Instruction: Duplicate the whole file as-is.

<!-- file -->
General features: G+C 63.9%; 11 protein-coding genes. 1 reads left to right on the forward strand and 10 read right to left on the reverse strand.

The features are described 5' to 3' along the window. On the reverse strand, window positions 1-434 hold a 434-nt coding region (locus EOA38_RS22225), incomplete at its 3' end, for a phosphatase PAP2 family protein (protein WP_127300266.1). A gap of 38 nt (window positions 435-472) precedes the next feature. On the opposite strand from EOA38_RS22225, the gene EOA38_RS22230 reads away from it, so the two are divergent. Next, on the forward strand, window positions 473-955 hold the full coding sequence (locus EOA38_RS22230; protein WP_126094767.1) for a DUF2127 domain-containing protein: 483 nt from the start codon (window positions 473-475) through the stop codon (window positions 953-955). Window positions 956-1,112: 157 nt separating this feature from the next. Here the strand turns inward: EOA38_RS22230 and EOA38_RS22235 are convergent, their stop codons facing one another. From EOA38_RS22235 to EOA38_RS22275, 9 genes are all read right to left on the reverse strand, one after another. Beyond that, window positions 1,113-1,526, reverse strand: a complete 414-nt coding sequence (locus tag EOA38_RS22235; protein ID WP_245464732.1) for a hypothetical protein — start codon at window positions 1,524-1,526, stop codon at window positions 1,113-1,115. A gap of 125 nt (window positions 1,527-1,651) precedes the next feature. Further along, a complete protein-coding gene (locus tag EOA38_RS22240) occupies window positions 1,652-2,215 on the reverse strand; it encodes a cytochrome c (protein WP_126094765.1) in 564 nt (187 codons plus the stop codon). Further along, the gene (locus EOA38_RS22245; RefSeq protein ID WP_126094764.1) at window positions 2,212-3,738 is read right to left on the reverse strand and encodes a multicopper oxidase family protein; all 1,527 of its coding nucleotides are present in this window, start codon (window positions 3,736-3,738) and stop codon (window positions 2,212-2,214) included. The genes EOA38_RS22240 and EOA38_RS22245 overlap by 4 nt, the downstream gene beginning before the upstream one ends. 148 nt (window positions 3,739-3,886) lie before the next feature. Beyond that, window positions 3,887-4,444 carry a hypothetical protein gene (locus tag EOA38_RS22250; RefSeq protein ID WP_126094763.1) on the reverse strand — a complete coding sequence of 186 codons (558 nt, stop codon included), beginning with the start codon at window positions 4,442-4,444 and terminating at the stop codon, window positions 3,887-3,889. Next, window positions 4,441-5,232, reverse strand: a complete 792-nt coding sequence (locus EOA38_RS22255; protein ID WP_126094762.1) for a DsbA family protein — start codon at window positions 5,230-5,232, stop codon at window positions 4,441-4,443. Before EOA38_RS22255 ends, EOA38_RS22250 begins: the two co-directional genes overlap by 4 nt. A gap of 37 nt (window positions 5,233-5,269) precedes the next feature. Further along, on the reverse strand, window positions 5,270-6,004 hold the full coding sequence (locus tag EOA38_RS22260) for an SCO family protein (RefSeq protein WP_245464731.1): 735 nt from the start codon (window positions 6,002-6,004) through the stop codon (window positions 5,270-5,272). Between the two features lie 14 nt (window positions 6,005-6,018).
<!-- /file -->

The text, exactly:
General features: G+C 63.9%; 11 protein-coding genes. 1 reads left to right on the forward strand and 10 read right to left on the reverse strand.

The features are described 5' to 3' along the window. On the reverse strand, window positions 1-434 hold a 434-nt coding region (locus EOA38_RS22225), incomplete at its 3' end, for a phosphatase PAP2 family protein (protein WP_127300266.1). A gap of 38 nt (window positions 435-472) precedes the next feature. On the opposite strand from EOA38_RS22225, the gene EOA38_RS22230 reads away from it, so the two are divergent. Next, on the forward strand, window positions 473-955 hold the full coding sequence (locus EOA38_RS22230; protein WP_126094767.1) for a DUF2127 domain-containing protein: 483 nt from the start codon (window positions 473-475) through the stop codon (window positions 953-955). Window positions 956-1,112: 157 nt separating this feature from the next. Here the strand turns inward: EOA38_RS22230 and EOA38_RS22235 are convergent, their stop codons facing one another. From EOA38_RS22235 to EOA38_RS22275, 9 genes are all read right to left on the reverse strand, one after another. Beyond that, window positions 1,113-1,526, reverse strand: a complete 414-nt coding sequence (locus tag EOA38_RS22235; protein ID WP_245464732.1) for a hypothetical protein — start codon at window positions 1,524-1,526, stop codon at window positions 1,113-1,115. A gap of 125 nt (window positions 1,527-1,651) precedes the next feature. Further along, a complete protein-coding gene (locus tag EOA38_RS22240) occupies window positions 1,652-2,215 on the reverse strand; it encodes a cytochrome c (protein WP_126094765.1) in 564 nt (187 codons plus the stop codon). Further along, the gene (locus EOA38_RS22245; RefSeq protein ID WP_126094764.1) at window positions 2,212-3,738 is read right to left on the reverse strand and encodes a multicopper oxidase family protein; all 1,527 of its coding nucleotides are present in this window, start codon (window positions 3,736-3,738) and stop codon (window positions 2,212-2,214) included. The genes EOA38_RS22240 and EOA38_RS22245 overlap by 4 nt, the downstream gene beginning before the upstream one ends. 148 nt (window positions 3,739-3,886) lie before the next feature. Beyond that, window positions 3,887-4,444 carry a hypothetical protein gene (locus tag EOA38_RS22250; RefSeq protein ID WP_126094763.1) on the reverse strand — a complete coding sequence of 186 codons (558 nt, stop codon included), beginning with the start codon at window positions 4,442-4,444 and terminating at the stop codon, window positions 3,887-3,889. Next, window positions 4,441-5,232, reverse strand: a complete 792-nt coding sequence (locus EOA38_RS22255; protein ID WP_126094762.1) for a DsbA family protein — start codon at window positions 5,230-5,232, stop codon at window positions 4,441-4,443. Before EOA38_RS22255 ends, EOA38_RS22250 begins: the two co-directional genes overlap by 4 nt. A gap of 37 nt (window positions 5,233-5,269) precedes the next feature. Further along, on the reverse strand, window positions 5,270-6,004 hold the full coding sequence (locus tag EOA38_RS22260) for an SCO family protein (RefSeq protein WP_245464731.1): 735 nt from the start codon (window positions 6,002-6,004) through the stop codon (window positions 5,270-5,272). Between the two features lie 14 nt (window positions 6,005-6,018).